Learn how to check and illustrate where grids are being laid in a box count.

Set up

This tutorial assumes you have FracLac and ImageJ installed and running.

Objective: Learn how to generate still images and an animated gif showing the sampling during a scan. Note that the graphics do not always include all of the grids that were used. If the animation below has stopped running, reload this page to start it again.


  1. Save the sample image of an 8-Segment quadric fractal (right click here) and open it in ImageJ. (Alternatively, you can generate one using the Fractal Generator plugin).
  2. Select a Regular Box Count scan:
    1. Click the purple button that says "Standard Box Count"
    2. On the FracLac Options panel that appears, check the box for "Show Grids".
    3. In the box for "Number of Grid Positions" (top right on the options panel), type "1".
    4. Unselect all other options.
    5. In the box for Sizes per Series, type "8"
    6. In the box for "Minimum size for scaled, relative, and linear series" below it, type 2.
    7. In the box for "Maximum box size", type "45" for "% of ROI"
    8. Type "0" in the box for pixels below it.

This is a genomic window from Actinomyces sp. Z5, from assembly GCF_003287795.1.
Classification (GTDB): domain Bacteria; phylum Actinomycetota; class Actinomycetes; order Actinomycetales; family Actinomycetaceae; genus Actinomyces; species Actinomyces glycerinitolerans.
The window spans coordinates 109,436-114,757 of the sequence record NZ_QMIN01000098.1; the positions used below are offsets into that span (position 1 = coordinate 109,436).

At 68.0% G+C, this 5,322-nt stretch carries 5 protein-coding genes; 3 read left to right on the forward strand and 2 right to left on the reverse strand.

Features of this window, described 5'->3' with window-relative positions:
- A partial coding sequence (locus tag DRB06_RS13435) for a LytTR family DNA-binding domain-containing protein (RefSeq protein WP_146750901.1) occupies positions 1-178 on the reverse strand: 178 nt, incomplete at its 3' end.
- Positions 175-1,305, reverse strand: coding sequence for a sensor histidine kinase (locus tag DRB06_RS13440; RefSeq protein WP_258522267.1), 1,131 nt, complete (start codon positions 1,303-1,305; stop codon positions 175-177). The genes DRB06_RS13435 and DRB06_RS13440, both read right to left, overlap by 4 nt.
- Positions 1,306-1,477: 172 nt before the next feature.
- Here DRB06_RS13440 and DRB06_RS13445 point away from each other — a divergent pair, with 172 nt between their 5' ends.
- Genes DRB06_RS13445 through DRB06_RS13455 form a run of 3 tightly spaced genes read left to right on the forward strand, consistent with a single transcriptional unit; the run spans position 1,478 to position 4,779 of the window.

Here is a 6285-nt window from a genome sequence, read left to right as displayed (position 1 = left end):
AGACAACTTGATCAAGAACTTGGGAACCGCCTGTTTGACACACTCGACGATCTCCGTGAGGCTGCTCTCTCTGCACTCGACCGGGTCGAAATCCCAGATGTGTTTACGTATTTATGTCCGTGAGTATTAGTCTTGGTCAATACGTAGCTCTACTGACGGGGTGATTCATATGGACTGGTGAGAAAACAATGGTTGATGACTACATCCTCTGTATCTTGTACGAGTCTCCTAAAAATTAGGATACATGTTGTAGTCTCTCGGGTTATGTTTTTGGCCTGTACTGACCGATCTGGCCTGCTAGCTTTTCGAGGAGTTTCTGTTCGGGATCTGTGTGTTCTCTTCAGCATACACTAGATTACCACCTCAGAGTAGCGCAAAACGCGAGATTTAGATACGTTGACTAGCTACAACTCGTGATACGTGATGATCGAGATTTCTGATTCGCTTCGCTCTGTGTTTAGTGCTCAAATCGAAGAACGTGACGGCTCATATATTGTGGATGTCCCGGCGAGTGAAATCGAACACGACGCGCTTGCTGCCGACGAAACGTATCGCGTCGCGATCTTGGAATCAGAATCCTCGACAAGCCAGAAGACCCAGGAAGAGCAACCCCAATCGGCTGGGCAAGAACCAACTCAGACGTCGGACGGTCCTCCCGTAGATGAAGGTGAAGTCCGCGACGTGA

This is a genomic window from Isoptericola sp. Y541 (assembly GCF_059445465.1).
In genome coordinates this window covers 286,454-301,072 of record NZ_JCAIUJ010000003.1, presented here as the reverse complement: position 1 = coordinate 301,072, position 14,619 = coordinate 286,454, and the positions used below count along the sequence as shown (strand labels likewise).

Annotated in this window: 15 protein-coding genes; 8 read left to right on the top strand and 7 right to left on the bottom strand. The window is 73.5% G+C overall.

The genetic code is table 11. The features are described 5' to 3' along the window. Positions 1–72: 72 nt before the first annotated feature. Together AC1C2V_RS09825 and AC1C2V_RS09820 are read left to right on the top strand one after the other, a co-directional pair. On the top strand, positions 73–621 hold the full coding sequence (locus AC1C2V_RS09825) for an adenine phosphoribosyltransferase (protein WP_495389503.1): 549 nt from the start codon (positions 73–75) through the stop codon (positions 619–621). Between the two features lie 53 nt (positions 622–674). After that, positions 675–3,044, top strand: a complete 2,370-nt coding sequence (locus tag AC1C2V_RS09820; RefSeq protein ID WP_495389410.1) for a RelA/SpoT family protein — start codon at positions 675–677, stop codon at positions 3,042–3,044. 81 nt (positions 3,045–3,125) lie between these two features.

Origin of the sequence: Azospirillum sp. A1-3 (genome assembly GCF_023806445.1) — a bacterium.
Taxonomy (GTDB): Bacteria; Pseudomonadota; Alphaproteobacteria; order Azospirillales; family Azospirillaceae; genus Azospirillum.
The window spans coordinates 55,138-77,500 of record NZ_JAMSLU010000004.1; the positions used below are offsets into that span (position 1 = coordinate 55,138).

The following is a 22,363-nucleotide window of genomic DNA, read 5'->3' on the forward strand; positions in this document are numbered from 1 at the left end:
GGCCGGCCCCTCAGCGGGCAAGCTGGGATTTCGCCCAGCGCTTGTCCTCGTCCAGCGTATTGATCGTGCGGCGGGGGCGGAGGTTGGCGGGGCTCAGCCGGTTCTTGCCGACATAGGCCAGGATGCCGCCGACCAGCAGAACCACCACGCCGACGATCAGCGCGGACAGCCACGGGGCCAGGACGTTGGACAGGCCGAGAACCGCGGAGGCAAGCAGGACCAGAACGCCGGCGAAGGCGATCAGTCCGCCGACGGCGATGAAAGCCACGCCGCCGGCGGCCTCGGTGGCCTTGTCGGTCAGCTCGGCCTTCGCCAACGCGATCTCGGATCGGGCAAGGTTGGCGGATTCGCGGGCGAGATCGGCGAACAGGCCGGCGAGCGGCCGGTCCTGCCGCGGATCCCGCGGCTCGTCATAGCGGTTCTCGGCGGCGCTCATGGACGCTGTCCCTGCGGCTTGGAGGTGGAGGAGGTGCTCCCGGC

9. In the box for "Bins for frequency distributions" type "40" (the default).
    10. Click "OK" at the bottom of the Options Panel.
  3. Click on the open 8-Segment image to ensure it is the active image in ImageJ.
  4. To start the scan, click on the blue button that says "Scan Current Image or Roi" on the main FracLac panel.
  5. When the scan is done, a stack of images will appear along with your other results files. You can save the stack or images within it.
      To colour the grids as in the example, use the ImageJ main menu to select
    1. Image > Type > RGB Color
    2. Image > Adjust > Color Balance...
    3. Then use the sliders to colour the image however you prefer. The animated gif was generated by selecting "blue" from the dropdown menu on the colour scale, then sliding the middle slider all the way to the left for each image in the grid stack. The Gif Stack Writer plugin from the ImageJ website was used to save as an animated gif.